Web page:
Editorial: Open area should be used for Bio Building renovations

The bright white snow glistens on the ground as ice on the trees hangs perilously overhead, bending and reflecting sunlight shining down through the branches.

Every step you take creates a loud “crunch” as you walk between the Tarble Arts Center and Buzzard Hall as the cold air nips at your nose.

You round the corner near the smokers’ bench and are greeted by an eyesore standing just a few yards away.

With its chain-link fence and its desolate, concrete interior, it looks like a prison courtyard.

The empty space between Klehm Hall and the Biological Sciences Building is an eyesore on an otherwise gorgeous campus.

For years, chain-link fences wreaked havoc on the North Quad, making some sidewalks inaccessible and forcing some students to walk through mud.

Once construction on the Doudna Fine Arts Center was completed, most of the fences were removed, allowing clearer paths for pedestrian traffic.

However, one set of fences was curiously left standing.

What was once a parking lot now looks like a small wasteland, remnants of the construction that choked Eastern thoroughfare for nearly five years.

In Thursday’s edition of The Daily Eastern News, it was reported that Stephen Shrake, associate director of facilities planning and management, said the space would be used as part of an extensive remodeling of the Biological Sciences Building.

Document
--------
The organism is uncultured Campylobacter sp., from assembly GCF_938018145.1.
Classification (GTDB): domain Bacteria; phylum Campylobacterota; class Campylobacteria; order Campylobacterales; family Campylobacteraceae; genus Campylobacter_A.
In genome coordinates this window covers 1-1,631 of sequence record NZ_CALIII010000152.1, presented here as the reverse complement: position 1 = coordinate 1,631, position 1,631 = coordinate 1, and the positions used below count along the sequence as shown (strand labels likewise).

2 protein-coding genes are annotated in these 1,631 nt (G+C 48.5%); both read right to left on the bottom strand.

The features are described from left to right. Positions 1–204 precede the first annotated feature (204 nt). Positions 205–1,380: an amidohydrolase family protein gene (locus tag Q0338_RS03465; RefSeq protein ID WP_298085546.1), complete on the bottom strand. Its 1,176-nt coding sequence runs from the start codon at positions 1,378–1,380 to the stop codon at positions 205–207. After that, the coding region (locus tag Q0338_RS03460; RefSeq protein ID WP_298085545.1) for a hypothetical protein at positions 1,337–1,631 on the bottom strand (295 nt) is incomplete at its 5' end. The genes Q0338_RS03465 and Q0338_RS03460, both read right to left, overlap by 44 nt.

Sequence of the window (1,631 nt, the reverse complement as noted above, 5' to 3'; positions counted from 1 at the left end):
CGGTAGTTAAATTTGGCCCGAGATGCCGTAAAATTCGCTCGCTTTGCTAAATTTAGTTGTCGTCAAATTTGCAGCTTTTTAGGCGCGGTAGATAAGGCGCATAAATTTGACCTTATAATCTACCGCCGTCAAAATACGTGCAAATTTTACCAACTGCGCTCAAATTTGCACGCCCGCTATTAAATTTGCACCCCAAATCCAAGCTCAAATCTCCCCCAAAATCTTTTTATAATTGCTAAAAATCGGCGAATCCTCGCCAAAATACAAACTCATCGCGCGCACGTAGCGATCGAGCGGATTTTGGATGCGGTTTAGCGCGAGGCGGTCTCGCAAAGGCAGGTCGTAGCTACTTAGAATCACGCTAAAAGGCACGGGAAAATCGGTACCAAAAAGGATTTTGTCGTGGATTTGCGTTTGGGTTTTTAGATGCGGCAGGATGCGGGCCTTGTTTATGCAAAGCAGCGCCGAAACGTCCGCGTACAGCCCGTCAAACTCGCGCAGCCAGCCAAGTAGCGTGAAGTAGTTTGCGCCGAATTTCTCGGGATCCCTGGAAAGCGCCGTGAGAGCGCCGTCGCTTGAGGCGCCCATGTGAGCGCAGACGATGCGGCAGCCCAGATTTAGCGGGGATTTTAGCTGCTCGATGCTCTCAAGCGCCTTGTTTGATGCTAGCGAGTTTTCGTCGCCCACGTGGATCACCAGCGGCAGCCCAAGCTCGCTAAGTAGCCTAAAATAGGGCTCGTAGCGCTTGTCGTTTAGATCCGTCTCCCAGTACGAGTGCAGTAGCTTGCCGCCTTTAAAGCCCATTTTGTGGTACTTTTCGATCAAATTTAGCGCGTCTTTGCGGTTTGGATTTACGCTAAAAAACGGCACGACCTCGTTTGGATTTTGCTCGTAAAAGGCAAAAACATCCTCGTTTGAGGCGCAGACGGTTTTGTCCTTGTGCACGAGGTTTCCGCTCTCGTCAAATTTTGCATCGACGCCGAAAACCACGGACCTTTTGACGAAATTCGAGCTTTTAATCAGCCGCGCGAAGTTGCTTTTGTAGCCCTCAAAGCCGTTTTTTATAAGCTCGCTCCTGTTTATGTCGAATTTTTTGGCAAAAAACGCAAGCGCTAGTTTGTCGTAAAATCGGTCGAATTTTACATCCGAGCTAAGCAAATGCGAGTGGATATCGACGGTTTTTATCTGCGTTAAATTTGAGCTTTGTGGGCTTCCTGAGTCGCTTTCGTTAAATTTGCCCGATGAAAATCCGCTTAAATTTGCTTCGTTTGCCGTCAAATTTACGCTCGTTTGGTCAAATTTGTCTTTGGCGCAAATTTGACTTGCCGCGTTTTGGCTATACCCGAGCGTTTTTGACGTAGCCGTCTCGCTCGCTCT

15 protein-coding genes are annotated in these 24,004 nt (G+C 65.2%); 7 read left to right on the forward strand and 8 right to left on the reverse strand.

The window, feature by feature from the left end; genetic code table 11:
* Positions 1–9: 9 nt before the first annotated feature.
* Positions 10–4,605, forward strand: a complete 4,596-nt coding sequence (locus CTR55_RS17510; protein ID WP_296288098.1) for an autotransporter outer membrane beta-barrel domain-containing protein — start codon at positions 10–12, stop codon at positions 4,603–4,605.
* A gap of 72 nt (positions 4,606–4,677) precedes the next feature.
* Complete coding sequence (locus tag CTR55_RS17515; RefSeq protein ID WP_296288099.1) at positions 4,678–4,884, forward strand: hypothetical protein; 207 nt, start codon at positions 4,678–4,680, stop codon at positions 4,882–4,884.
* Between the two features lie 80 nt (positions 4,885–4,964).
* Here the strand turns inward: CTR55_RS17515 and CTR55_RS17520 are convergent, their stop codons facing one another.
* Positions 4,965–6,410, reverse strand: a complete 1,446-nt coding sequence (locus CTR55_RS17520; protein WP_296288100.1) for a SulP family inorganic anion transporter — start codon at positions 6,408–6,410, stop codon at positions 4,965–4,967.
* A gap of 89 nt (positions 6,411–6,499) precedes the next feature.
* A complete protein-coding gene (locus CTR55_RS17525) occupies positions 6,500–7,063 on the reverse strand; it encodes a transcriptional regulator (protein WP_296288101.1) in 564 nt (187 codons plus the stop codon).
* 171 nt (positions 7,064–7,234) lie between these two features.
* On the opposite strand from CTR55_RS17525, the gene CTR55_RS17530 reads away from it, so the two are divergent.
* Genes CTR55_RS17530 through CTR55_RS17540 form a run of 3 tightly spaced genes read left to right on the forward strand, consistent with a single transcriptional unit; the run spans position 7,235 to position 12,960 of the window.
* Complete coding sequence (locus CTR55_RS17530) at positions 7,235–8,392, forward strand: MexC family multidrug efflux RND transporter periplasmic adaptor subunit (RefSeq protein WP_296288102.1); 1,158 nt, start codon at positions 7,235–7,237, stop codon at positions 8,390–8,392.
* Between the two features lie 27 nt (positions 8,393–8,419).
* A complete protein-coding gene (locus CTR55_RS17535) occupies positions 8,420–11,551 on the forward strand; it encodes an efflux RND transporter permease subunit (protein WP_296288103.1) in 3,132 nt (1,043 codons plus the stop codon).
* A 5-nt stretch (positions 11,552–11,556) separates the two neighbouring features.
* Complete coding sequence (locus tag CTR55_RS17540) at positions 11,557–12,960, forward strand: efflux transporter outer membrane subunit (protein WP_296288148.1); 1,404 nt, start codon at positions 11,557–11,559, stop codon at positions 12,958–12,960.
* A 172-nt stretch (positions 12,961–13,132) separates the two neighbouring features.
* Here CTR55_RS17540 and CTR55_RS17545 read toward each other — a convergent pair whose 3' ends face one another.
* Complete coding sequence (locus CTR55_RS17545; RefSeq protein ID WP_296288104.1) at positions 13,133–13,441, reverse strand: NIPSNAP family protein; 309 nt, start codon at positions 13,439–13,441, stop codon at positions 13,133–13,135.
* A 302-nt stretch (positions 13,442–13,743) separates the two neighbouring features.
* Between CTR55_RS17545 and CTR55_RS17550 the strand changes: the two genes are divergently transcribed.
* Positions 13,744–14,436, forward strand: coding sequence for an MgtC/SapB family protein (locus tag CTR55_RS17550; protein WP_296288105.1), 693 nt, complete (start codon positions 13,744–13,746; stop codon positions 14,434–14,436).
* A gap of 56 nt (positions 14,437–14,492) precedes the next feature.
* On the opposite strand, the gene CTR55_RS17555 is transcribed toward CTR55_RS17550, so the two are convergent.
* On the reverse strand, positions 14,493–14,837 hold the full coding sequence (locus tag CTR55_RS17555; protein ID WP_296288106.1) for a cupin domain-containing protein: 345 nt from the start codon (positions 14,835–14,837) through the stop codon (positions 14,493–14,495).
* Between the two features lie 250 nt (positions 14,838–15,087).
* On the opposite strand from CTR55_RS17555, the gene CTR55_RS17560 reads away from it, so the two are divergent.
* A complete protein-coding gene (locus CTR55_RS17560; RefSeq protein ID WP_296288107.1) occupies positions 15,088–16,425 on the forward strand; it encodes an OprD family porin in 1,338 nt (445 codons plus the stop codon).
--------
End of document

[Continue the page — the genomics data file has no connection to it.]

It’s about time. Biological Sciences has been in desperate need of remodeling.

Temperatures in the building have been known to wreak havoc with faculty and students, from water freezing overnight in beakers to sweltering summer heat pushing faculty members to desperation.

On dennews.com, an anonymous faculty member expressed outrage at the apparent lack of motivation to renovate the Biological Sciences building, saying the project has been “buried” underneath a number of other projects that have been proposed or completed, including Doudna, Textbook Rental and the new power plant.

It seems as though the source of outrage for faculty members is the apparent attitude expressed by the administration, as if they have other priorities ahead of Biological Sciences.

If this is the case, the administration needs to fairly redistribute its budget as to benefit departments that need it most, then focus on the university as a whole.

That way, Eastern could allocate enough funds to renovate the Biological Sciences Building and would therefore allocate the proper funding needed to maintain a building that is actually conducive to learning and studying biological sciences.